Belfast Telegraph

Robin Swann: Brexit stand-off is madness... if people don't take a step back, then Operation Yellowhammer may seem like prudent planning

Continued failure to engage positively with Westminster will mean that the Irish Republic and other EU states will suffer the same fallout from a no-deal Brexit as the UK, writes Robin Swann

Taoiseach Leo Varadkar
Taoiseach Leo Varadkar
The EU’s chief negotiator Michel Barnier

By Robin Swann

Operation Yellowhammer is not something new that has just been dreamed up. It has been ongoing for quite some time and it will continue to develop.

The documents that were leaked at the weekend are a snapshot in time of how far Operation Yellowhammer has evolved and I'm sure, if we were to get eyes on it today, it will have changed quite a bit since the leaked version was written.

We have asked for a meeting with the Northern Ireland Civil Service and the Department for Exiting the EU for an updated detailed briefing on the content and planning for Operation Yellowhammer to form a more informed opinion, rather than rely on selective leaking.

Nobody should be surprised that a government will be planning and scoping all scenarios, no matter how extreme they may sound.

It is only by stretching the envelope of possible scenarios that you can make the plans to minimise any potential risks in the future.

I think we would be more annoyed if the Government wasn't conducting Operation Yellowhammer across all levels of government. It would be a complete dereliction of duty if they weren't.

There is no denying the content of the documents, but the furore created by the selective leaking of Operation Yellowhammer has, I believe, moved the focus away from what is the most fundamental issue and that should be making sure that it is never needed and that the EU and UK do everything possible to ensure that, when the United Kingdom leaves the EU on October 31, it does so in an orderly manner. That means getting a deal between the United Kingdom and the EU.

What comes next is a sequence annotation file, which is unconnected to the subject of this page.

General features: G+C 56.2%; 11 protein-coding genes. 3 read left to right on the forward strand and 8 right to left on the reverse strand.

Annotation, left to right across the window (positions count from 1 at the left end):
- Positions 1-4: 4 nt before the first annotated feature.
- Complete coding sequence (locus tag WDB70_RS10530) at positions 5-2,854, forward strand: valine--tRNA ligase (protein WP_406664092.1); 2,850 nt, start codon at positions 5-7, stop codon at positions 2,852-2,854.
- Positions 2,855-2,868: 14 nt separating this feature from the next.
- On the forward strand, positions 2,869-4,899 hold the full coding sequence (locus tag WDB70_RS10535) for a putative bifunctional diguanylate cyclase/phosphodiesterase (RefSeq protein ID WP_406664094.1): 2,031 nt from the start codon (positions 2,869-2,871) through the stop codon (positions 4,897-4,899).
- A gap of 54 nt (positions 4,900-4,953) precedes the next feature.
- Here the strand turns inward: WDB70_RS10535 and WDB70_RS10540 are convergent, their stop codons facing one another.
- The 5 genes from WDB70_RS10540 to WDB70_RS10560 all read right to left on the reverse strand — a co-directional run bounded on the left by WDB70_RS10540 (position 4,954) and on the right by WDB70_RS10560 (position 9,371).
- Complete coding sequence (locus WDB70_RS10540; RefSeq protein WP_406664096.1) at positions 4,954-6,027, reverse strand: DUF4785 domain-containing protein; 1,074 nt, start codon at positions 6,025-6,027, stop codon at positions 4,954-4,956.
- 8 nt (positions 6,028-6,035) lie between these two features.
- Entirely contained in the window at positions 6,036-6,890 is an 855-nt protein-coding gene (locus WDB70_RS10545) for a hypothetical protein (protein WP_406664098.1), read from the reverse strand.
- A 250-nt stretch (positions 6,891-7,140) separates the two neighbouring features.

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A no-deal Brexit will be hugely damaging to Northern Ireland, the rest of the United Kingdom and the EU, including the Republic of Ireland.

Responsibility rests with both sides to do everything possible to negotiate a settlement acceptable to both. However, the current withdrawal agreement is not that deal.

A withdrawal agreement built around the backstop undermines the very foundations of the Belfast Agreement.

For too long now, the EU and the Irish government have turned their noses up at the genuine concerns of unionists.

They seem to forget that the Belfast Agreement was carefully crafted and the backstop disturbs the relative equilibrium of the agreement by destabilising one of its main pillars: the principle of consent. The backstop also bypasses democratic accountability.

These are not issues dreamed up by unionists. They are very real and, so far, both EU and Irish government negotiators have contemptuously ignored them.